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Stocks rebound...Oil prices still toward $30 a barrel...MetLife looking to carve off life insurance

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NEW YORK (AP) — A late wave of buying has given the Nasdaq composite its first gain of the year. The tech-heavy index jumped 1 percent, adding 57 points to 4,685. The Dow rose 117 points, while the S&P added 15. Technology and health care stocks led today's advance. Chipmaker Intel rose 2 percent and Apple gained 1.5 percent. Among health care companies, UnitedHealth Group jumped 2.5 percent, the most in the Dow.

NEW YORK (AP) — Oil prices continue their slide. U.S. crude oil fell 97 cents to $30.44 a barrel in New York. However, after slumping as much as 2 percent during today's session, energy stocks eked out a gain of 0.4 percent by the close. Still, the sector remains down about 8 and a-half percent this year.

NEW YORK (AP) — MetLife says it plans to carve off its U.S. life insurance business via a sale, spinoff or an initial public offering. The company says the potential stand-alone business would have about $240 billion in total assets and represent about 20 percent of its operating earnings. MetLife Inc. would keep its property-casualty and other businesses under the proposed plan. MetLife has been challenging its designation as a "systemically important" entity that's deemed "too big to fail" and subject to greater government oversight.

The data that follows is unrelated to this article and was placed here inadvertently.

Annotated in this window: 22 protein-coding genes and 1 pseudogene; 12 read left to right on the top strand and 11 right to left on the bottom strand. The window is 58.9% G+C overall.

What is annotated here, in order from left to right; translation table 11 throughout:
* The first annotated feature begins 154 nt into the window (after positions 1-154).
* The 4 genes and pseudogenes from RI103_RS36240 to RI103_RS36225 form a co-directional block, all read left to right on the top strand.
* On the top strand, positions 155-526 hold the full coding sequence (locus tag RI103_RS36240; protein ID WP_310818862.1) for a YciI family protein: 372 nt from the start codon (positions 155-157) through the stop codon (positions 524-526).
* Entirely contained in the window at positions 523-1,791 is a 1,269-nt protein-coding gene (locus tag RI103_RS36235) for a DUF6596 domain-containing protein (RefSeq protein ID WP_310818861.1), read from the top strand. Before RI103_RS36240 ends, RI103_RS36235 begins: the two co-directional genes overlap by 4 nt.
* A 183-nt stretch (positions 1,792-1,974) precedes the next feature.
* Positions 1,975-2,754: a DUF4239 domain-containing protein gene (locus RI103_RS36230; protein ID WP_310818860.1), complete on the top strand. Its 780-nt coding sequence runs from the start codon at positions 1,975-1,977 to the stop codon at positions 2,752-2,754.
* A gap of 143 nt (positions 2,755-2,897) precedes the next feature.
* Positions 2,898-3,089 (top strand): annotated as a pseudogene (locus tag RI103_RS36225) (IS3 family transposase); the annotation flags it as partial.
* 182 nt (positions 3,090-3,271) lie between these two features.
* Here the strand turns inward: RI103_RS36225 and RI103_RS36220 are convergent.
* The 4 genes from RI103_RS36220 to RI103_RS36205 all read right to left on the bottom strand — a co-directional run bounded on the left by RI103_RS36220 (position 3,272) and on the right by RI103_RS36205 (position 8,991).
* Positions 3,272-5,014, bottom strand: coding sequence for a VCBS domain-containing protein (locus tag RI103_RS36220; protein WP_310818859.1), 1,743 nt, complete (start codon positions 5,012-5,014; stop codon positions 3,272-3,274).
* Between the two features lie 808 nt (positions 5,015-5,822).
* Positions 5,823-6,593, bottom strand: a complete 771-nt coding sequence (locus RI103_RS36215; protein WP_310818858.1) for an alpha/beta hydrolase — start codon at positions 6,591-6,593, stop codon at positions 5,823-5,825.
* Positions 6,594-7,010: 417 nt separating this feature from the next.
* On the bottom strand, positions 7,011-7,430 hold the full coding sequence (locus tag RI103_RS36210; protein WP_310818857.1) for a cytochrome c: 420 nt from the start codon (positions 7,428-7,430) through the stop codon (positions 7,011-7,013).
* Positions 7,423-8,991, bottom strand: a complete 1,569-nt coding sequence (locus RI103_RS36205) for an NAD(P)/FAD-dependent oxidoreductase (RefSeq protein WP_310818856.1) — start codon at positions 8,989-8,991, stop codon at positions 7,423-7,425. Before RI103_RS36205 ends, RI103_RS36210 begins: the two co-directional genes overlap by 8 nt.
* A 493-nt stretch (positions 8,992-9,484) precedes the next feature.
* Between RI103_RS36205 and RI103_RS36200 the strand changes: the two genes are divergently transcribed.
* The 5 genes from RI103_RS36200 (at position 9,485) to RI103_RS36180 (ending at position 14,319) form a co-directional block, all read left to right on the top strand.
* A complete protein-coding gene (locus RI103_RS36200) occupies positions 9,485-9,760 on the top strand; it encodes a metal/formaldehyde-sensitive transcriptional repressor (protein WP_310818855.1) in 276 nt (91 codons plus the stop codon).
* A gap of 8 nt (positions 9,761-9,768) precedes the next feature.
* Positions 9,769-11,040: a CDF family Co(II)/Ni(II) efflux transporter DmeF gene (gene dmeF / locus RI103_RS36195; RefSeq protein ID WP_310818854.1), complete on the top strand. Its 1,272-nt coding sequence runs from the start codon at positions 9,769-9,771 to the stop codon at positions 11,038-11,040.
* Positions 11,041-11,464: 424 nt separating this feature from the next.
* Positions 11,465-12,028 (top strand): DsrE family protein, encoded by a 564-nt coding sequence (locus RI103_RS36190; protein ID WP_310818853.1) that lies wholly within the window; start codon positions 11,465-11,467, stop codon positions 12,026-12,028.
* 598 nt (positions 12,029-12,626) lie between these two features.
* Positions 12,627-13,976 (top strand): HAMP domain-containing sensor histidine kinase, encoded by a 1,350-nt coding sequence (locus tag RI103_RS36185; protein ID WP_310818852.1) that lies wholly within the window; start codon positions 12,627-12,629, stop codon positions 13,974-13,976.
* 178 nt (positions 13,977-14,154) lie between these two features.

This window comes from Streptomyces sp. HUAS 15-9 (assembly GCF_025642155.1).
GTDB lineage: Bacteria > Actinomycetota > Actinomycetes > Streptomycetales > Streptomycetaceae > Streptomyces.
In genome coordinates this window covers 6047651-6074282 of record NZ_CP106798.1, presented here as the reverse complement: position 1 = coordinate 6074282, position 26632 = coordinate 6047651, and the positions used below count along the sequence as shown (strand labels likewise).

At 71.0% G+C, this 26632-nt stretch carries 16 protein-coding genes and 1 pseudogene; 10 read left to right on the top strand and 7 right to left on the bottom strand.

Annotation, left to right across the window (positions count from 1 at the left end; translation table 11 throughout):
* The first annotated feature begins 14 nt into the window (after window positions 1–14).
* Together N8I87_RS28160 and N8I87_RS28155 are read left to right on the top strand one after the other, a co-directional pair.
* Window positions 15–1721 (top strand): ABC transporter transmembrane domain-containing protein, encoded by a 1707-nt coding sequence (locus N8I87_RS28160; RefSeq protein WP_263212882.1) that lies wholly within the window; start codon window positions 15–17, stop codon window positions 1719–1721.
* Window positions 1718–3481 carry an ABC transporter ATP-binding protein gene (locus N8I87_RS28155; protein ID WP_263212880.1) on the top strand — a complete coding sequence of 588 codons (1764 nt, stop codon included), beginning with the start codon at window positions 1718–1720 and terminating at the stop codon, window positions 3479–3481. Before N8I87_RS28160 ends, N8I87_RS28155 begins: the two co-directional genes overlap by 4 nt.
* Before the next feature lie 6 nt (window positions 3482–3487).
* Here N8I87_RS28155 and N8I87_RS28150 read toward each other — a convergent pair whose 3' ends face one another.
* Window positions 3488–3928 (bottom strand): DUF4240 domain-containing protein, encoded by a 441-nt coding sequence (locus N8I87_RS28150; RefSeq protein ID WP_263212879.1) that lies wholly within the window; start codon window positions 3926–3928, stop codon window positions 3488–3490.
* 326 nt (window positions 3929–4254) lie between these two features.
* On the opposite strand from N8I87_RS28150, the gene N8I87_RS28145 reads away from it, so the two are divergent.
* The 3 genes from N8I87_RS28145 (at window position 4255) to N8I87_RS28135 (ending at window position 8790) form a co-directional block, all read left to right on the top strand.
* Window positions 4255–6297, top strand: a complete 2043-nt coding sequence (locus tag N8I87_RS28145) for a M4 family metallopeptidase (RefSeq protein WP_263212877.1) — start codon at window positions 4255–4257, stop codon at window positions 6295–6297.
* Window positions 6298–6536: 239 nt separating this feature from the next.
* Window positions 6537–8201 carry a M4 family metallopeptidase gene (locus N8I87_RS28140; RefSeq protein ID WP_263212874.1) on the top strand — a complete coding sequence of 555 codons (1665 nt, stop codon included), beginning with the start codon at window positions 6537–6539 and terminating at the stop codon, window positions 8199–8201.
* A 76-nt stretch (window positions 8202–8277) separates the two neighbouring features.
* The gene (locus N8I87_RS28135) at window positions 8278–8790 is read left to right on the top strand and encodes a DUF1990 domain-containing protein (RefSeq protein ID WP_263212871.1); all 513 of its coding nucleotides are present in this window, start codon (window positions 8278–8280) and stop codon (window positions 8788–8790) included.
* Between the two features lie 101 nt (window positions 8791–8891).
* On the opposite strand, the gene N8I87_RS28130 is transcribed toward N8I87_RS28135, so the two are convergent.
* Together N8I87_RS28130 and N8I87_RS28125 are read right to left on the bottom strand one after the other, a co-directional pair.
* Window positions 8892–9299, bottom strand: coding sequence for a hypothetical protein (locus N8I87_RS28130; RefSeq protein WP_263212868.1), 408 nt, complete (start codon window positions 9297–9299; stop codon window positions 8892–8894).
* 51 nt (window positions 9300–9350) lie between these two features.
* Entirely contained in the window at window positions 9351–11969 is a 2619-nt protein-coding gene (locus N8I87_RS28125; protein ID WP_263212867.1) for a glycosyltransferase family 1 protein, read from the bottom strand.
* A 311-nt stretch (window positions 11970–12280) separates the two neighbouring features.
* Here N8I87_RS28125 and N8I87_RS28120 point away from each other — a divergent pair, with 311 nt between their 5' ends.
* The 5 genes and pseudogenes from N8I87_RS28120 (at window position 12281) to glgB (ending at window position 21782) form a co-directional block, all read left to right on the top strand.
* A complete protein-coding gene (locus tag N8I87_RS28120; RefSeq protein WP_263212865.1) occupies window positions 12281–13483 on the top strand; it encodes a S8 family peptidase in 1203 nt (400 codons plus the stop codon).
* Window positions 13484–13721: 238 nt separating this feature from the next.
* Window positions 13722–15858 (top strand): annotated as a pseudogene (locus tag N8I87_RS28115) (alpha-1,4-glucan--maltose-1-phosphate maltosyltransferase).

OMAHA, Neb. (AP) — CSX says its fourth-quarter profit fell 5 percent as coal demand remained weak and total volume slipped 6 percent. The railroad's chairman and CEO Michael Ward says full-year earnings per share for 2016 are expected to be down compared to last year as a result of "negative global and industrial market trends" projected for this year.

DETROIT (AP) — The head of the National Highway Traffic Safety Administration says automakers have agreed to fundamental changes in their relationship with the U.S. government to promote greater safety using the aviation industry as a model. Mark Rosekind told reporters at the Detroit Auto Show that the process of issuing government regulations to correct safety problems takes too many years, often leaving them out of date by the time they're issued because of changes in technology.

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